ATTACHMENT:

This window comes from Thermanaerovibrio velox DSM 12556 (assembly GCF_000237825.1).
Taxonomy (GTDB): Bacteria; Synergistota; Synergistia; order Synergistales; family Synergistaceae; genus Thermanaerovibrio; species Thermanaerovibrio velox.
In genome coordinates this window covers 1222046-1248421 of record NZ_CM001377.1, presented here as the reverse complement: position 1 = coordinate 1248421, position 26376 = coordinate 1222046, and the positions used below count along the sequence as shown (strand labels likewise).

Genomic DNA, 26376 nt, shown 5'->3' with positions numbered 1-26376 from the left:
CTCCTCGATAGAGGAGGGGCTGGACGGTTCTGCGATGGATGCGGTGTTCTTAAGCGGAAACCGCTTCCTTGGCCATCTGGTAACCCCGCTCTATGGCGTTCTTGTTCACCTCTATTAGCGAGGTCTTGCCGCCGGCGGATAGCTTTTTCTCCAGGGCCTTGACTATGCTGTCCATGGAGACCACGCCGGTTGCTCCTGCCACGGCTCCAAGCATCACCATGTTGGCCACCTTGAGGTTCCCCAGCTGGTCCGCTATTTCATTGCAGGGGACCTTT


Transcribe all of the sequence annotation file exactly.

This window comes from Thermanaerovibrio velox DSM 12556 (assembly GCF_000237825.1).
Taxonomy (GTDB): Bacteria; Synergistota; Synergistia; order Synergistales; family Synergistaceae; genus Thermanaerovibrio; species Thermanaerovibrio velox.
In genome coordinates this window covers 1222046-1248421 of record NZ_CM001377.1, presented here as the reverse complement: position 1 = coordinate 1248421, position 26376 = coordinate 1222046, and the positions used below count along the sequence as shown (strand labels likewise).

Genomic DNA, 26376 nt, shown 5'->3' with positions numbered 1-26376 from the left:
CTCCTCGATAGAGGAGGGGCTGGACGGTTCTGCGATGGATGCGGTGTTCTTAAGCGGAAACCGCTTCCTTGGCCATCTGGTAACCCCGCTCTATGGCGTTCTTGTTCACCTCTATTAGCGAGGTCTTGCCGCCGGCGGATAGCTTTTTCTCCAGGGCCTTGACTATGCTGTCCATGGAGACCACGCCGGTTGCTCCTGCCACGGCTCCAAGCATCACCATGTTGGCCACCTTGAGGTTCCCCAGCTGGTCCGCTATTTCATTGCAGGGGACCTTT